In the final segment of her presentation, Junn gave the audience advice and offered words of wisdom that she herself had found useful throughout her life.
1. Be Comfortable About Who You Are
Junn made clear the importance of knowing family history and having pride in the different components that makes each person unique. These components may be positive or negative. However, Junn placed emphasis on the understanding that perfection cannot be expected.
“There is no such thing as a perfect person," Junn said. "No matter what happened to you when you were younger, you are worthy and you are talented. The power of the human mind, of your mind, and your resilience, is extraordinary.”
Junn continued her elaboration by explaining how having an accepted understanding of oneself can allow for an individual to share the uniqueness of their background as well as their life experiences as a step in building trust, promoting inclusivity and understanding the perspective of others.
2. Commit to Being a Knowledge Seeker
Junn credited her desire to constantly seek out knowledge as one of the components that helped her get to where she is today.
Many individuals at Stan State understand the process of obtaining knowledge as part of their educational or professional journey, however Junn cautions against complacency in the search for knowledge.
“Being a knowledge seeker will not necessarily get you anywhere. What’s more important is what you do with that knowledge,” said Junn
Many students are well versed in the process of learning and retaining new information, but Junn encourages the use of critical, analytical and creative thinking to create an even more sound understanding when searching for answers to the questions students face.
3. Never Compromise Your Moral Compass
Those in leadership roles are often faced with the challenge of making difficult decisions on a regular basis. When asked how to balance the goal of being likable while still appearing confident in these situations, Junn offered a unique answer.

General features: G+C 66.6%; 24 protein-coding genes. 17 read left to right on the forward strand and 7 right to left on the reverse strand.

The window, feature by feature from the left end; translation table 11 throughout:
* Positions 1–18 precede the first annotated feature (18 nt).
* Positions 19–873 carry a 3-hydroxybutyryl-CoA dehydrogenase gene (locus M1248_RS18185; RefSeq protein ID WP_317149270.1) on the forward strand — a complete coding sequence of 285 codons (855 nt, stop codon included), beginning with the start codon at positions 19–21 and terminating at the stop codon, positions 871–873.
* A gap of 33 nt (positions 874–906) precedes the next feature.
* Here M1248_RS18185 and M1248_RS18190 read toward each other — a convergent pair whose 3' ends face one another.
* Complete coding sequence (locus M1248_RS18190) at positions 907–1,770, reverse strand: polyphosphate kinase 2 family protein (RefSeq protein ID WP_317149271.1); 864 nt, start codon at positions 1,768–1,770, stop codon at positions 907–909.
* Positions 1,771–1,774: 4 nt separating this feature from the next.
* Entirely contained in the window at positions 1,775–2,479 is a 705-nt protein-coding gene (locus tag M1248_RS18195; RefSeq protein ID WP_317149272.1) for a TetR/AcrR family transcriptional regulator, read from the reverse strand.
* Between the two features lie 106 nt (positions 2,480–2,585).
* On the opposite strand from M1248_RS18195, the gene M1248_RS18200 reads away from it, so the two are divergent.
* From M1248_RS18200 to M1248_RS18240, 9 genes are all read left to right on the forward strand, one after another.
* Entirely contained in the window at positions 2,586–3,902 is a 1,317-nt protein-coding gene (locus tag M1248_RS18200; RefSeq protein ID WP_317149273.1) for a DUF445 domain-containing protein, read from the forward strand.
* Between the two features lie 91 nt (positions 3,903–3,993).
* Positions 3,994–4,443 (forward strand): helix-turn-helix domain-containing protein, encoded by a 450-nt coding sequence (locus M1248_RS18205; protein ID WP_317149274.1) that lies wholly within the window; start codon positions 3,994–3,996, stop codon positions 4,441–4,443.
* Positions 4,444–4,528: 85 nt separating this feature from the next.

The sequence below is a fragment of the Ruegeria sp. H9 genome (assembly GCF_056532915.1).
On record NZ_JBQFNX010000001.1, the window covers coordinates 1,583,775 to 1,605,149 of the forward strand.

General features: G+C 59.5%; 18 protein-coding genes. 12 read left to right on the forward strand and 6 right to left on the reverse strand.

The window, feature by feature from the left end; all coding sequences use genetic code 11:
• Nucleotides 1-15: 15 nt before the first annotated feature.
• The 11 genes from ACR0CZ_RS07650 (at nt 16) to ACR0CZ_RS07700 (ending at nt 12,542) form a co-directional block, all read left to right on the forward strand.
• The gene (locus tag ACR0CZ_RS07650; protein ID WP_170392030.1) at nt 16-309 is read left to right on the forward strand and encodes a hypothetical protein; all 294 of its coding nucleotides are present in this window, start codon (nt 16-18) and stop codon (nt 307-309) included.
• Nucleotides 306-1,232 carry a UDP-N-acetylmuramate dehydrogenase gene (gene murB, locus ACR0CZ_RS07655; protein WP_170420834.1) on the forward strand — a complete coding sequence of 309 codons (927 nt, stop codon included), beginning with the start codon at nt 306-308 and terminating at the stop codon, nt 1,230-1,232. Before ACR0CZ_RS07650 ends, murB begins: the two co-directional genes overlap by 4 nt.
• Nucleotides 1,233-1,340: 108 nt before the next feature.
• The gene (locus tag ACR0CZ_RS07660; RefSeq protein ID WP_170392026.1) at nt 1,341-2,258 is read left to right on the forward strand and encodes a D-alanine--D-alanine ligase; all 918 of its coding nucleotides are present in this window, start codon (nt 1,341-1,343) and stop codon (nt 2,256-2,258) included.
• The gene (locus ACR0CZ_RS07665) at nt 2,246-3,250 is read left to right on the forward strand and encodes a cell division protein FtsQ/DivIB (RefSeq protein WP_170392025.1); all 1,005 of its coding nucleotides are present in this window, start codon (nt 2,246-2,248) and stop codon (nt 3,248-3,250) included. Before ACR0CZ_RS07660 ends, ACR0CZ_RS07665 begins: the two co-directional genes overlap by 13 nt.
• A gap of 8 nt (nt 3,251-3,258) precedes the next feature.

“Being likable is not a goal," said Junn. "Once you hold it up as a goal, you compromise everything else. You will make the wrong decision while trying to be liked. People who just do things to be liked, to me, shows a lack of confidence in their decision and also seems cowardly.”
While it is understandable why some individuals may find it difficult to remove being liked from their list of goals, Junn provided further explanation of her stance on the topic.
“I never say that I'm going to agree with everyone every time, especially in a world as diverse as where we live today. When you have diverse opinions, you will often make a better decision. If you only listen to people who tell you what you want to hear, you'll be blindsided because you will never hear the other side," Junn explained. You don’t learn, and grow, and deepen your understanding of the nuances of an issue without opening yourself up to the other side.”
While many students may only view Junn as the president of Stanislaus State, others see her as an accomplished role model who’s personal journey has led to the collection of valuable advice to be shared with those willing to listen.